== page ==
This started a spark in me.  I discussed the issue with other camp staff alumni and found that many were in the same place – unsure of whether or not they belong in a church.  The camp held a retreat last January called “Reconnecting with Faith – Finding Your Home” which covered issues of how to discern whether or not belonging to a church is right for you, and if so how to find the correct congregation.  We also talked about related issues like Home Churches and spirituality that is not rooted in a church setting.

Taking ideas from the retreat and a few of my own, I began a process of determining simulateously:  1.  Whether or not to join the PC(USA) again at this time, and 2.  If so, which one?

The first question (whether or not to join the PC(USA) now) was and continues to be the harder one.  The denomination is mirroring American society as a whole – it is dividing into increasingly separate camps based loosely along the conservative/liberal continuum.  Denominational politics were fairly hostile (though still in order) through the General Assembly meeting in Birmingham, and have only gotten more hostile since (and less in order).  All of this is a huge turn-off to a potential member – particularly to one who saw human politics overriding the message of Christ in the past.  So far, I have decided that in a particular congregation, these issues are at least buffered and NOT the primary focus.  So I’m willing to give it a try.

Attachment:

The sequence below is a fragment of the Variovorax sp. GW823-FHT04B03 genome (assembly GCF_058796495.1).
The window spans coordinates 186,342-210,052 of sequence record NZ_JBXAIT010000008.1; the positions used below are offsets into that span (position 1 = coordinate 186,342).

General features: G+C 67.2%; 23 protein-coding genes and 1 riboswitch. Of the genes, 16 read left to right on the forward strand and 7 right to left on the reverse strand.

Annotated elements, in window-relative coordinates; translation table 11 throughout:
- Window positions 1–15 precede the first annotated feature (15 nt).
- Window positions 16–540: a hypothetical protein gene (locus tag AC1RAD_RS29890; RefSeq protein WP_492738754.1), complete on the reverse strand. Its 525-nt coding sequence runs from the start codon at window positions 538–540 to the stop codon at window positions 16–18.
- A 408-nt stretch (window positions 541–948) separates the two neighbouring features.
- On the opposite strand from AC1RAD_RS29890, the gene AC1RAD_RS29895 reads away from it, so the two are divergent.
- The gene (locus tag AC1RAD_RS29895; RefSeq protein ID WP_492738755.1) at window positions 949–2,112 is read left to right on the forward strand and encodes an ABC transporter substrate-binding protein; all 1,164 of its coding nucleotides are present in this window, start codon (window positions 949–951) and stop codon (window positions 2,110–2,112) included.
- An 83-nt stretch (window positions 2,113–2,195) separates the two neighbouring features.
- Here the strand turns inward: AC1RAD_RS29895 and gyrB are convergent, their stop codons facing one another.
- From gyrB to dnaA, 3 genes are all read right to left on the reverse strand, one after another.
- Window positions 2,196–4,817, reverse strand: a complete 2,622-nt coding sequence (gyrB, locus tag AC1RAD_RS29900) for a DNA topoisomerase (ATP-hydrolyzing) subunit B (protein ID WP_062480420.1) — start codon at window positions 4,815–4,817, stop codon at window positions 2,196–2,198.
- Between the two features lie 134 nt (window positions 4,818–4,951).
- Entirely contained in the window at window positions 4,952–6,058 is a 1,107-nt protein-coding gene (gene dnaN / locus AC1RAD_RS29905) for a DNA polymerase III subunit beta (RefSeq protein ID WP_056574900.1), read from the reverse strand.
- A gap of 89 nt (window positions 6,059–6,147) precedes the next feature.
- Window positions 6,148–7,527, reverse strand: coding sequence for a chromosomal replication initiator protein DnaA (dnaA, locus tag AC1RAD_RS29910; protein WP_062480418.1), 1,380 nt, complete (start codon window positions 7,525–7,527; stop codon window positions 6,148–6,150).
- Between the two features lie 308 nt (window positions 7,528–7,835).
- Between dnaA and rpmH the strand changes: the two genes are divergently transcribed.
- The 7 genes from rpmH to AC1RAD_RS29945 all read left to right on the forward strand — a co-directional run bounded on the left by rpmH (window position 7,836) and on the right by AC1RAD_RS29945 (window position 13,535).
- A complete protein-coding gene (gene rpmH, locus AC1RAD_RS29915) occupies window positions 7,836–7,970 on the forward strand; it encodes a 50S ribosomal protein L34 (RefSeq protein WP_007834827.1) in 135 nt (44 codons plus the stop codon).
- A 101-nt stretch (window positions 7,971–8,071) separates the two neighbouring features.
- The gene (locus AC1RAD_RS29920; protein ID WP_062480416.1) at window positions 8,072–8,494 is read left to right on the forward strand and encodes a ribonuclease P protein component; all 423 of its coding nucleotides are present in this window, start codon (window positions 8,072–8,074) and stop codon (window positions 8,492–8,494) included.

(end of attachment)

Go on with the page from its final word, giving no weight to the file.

The second question was more fun to answer.  I went through a process of attending local churches, interviewing members and staff, and reading anything I could find about them on the Internet.  I ultimately found a church that reminds me very much of the church that I grew up in in many ways.  That could be scary, but I’ve also done as much research as I can and I believe that this church is different from the church that I grew up in where it is important to me.

So, after attending on some Sundays, last week I signed up for New Member classes for the Presbyterian Church of Lawrenceville NJ.  Those classes take place in late October and early November.

I plan to blog about the process of a former member again joining a Presbyterian church.  I’ll also throw in amusing stories.  I do not plan to be a blogger who hides his name or church in order to be able to talk about people anonymously.  Because of that, I will probably avoid mentioning controversial issues or controversial people, unless I’m willing to make my views known publicly.

Wish me luck.